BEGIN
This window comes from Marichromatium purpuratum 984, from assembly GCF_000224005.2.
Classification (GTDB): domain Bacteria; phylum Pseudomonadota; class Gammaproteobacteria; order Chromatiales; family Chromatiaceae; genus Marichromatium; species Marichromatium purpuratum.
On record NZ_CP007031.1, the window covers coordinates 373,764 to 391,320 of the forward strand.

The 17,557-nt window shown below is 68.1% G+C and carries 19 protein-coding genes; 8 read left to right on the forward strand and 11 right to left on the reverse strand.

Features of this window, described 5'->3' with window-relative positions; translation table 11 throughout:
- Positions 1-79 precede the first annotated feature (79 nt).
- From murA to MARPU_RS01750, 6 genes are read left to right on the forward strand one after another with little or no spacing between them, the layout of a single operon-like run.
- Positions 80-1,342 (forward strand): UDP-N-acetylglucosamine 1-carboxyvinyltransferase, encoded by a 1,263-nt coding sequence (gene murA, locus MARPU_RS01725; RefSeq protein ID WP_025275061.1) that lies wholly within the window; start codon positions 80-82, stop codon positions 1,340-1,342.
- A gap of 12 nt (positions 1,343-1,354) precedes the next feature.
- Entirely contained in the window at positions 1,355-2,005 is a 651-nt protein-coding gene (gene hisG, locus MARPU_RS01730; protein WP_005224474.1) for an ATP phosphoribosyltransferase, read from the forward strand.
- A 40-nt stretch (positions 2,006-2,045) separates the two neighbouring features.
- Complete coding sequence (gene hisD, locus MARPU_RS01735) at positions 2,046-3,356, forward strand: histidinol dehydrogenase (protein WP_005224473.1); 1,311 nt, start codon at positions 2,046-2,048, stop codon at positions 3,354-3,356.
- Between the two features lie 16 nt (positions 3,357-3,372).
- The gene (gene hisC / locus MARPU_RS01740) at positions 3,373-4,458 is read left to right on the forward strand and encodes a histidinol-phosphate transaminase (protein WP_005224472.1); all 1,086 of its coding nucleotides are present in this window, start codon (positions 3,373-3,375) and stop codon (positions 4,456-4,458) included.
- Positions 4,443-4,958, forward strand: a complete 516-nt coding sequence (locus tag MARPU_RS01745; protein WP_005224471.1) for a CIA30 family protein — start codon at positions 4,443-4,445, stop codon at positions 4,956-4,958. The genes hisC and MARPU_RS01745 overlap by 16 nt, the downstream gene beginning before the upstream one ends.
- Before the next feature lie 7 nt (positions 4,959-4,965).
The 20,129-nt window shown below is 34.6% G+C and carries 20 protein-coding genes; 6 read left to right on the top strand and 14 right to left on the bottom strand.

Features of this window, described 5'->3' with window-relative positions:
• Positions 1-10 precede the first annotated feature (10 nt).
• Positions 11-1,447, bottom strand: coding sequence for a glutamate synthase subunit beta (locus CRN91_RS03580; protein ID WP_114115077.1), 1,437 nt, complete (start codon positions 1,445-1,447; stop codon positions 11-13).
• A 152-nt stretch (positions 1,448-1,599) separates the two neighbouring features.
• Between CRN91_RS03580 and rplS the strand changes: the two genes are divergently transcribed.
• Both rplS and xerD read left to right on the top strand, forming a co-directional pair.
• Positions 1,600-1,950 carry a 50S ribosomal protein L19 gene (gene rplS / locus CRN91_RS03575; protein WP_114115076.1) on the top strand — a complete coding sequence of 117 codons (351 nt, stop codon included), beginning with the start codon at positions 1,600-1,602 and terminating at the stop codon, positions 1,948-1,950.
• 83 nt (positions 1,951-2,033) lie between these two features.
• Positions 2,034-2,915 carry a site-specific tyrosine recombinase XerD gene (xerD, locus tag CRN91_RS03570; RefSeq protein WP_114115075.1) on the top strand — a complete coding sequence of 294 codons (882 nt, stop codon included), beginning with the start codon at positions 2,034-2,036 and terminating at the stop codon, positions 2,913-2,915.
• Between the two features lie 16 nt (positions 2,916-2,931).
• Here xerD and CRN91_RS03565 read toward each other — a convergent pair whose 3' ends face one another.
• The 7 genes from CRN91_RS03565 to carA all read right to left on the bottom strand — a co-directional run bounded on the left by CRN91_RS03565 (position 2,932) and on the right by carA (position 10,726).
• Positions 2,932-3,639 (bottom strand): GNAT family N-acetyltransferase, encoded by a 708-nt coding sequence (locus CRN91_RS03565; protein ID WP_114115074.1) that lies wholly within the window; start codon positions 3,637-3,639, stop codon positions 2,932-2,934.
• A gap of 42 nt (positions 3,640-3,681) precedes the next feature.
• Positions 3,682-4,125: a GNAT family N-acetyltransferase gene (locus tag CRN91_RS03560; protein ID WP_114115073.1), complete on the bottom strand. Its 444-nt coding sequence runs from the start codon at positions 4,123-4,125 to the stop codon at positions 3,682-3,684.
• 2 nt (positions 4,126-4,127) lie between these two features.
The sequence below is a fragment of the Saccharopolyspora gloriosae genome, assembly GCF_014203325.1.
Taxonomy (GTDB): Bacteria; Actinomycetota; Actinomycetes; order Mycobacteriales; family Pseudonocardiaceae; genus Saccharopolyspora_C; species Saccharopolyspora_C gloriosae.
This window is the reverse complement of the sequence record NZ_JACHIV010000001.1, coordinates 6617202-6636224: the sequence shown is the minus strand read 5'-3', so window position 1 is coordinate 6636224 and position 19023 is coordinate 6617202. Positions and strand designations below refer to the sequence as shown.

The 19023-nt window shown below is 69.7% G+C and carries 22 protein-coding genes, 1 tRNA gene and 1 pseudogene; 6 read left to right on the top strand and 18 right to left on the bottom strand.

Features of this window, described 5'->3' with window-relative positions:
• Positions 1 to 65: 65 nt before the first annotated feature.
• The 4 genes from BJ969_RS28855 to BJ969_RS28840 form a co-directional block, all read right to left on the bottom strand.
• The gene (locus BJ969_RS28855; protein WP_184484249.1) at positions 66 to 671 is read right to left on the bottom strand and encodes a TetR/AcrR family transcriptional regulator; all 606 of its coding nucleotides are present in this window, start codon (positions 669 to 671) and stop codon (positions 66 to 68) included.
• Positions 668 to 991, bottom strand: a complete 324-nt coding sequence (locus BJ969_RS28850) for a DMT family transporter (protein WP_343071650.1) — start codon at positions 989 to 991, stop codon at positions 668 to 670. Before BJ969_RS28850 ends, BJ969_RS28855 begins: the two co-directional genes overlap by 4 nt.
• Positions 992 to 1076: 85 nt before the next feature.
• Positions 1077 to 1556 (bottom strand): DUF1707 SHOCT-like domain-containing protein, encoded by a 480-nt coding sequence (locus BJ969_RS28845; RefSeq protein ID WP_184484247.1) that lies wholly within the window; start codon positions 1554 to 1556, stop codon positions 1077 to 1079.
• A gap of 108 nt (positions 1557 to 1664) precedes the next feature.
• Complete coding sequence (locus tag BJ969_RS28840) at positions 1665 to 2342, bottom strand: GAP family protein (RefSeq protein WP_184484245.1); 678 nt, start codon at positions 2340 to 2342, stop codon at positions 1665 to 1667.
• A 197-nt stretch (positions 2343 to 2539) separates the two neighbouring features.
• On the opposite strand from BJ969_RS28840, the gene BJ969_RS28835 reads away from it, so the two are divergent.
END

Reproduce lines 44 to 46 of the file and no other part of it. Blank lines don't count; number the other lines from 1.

• Positions 1077 to 1556 (bottom strand): DUF1707 SHOCT-like domain-containing protein, encoded by a 480-nt coding sequence (locus BJ969_RS28845; RefSeq protein ID WP_184484247.1) that lies wholly within the window; start codon positions 1554 to 1556, stop codon positions 1077 to 1079.
• A gap of 108 nt (positions 1557 to 1664) precedes the next feature.
• Complete coding sequence (locus tag BJ969_RS28840) at positions 1665 to 2342, bottom strand: GAP family protein (RefSeq protein WP_184484245.1); 678 nt, start codon at positions 2340 to 2342, stop codon at positions 1665 to 1667.